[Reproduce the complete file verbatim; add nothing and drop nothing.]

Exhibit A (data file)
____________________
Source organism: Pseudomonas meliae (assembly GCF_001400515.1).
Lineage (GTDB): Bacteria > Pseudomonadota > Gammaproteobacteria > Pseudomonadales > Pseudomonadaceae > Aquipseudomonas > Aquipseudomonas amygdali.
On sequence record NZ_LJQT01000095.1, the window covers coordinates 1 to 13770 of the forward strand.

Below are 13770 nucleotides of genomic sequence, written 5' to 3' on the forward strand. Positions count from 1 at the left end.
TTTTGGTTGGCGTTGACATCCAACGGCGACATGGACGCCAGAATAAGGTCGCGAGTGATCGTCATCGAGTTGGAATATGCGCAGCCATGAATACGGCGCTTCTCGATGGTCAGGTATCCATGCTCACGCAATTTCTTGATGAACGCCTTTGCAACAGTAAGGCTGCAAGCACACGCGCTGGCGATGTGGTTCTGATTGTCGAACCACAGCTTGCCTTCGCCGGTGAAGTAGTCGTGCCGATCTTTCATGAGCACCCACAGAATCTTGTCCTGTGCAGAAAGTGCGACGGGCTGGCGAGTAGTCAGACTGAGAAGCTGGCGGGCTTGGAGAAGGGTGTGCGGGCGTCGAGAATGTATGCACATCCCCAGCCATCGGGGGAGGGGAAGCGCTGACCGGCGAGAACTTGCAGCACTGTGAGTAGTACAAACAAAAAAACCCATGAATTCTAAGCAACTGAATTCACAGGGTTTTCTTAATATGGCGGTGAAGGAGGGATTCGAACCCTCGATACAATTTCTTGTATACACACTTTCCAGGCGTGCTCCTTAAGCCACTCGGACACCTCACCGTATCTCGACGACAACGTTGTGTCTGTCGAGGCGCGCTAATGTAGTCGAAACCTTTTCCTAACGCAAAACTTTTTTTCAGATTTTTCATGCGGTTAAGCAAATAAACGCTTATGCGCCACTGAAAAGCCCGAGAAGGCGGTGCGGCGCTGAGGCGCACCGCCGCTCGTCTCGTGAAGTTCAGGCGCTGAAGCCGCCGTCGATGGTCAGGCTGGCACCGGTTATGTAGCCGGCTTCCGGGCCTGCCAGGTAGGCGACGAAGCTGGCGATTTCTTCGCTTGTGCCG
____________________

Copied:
Source organism: Pseudomonas meliae (assembly GCF_001400515.1).
Lineage (GTDB): Bacteria > Pseudomonadota > Gammaproteobacteria > Pseudomonadales > Pseudomonadaceae > Aquipseudomonas > Aquipseudomonas amygdali.
On sequence record NZ_LJQT01000095.1, the window covers coordinates 1 to 13770 of the forward strand.

Below are 13770 nucleotides of genomic sequence, written 5' to 3' on the forward strand. Positions count from 1 at the left end.
TTTTGGTTGGCGTTGACATCCAACGGCGACATGGACGCCAGAATAAGGTCGCGAGTGATCGTCATCGAGTTGGAATATGCGCAGCCATGAATACGGCGCTTCTCGATGGTCAGGTATCCATGCTCACGCAATTTCTTGATGAACGCCTTTGCAACAGTAAGGCTGCAAGCACACGCGCTGGCGATGTGGTTCTGATTGTCGAACCACAGCTTGCCTTCGCCGGTGAAGTAGTCGTGCCGATCTTTCATGAGCACCCACAGAATCTTGTCCTGTGCAGAAAGTGCGACGGGCTGGCGAGTAGTCAGACTGAGAAGCTGGCGGGCTTGGAGAAGGGTGTGCGGGCGTCGAGAATGTATGCACATCCCCAGCCATCGGGGGAGGGGAAGCGCTGACCGGCGAGAACTTGCAGCACTGTGAGTAGTACAAACAAAAAAACCCATGAATTCTAAGCAACTGAATTCACAGGGTTTTCTTAATATGGCGGTGAAGGAGGGATTCGAACCCTCGATACAATTTCTTGTATACACACTTTCCAGGCGTGCTCCTTAAGCCACTCGGACACCTCACCGTATCTCGACGACAACGTTGTGTCTGTCGAGGCGCGCTAATGTAGTCGAAACCTTTTCCTAACGCAAAACTTTTTTTCAGATTTTTCATGCGGTTAAGCAAATAAACGCTTATGCGCCACTGAAAAGCCCGAGAAGGCGGTGCGGCGCTGAGGCGCACCGCCGCTCGTCTCGTGAAGTTCAGGCGCTGAAGCCGCCGTCGATGGTCAGGCTGGCACCGGTTATGTAGCCGGCTTCCGGGCCTGCCAGGTAGGCGACGAAGCTGGCGATTTCTTCGCTTGTGCCG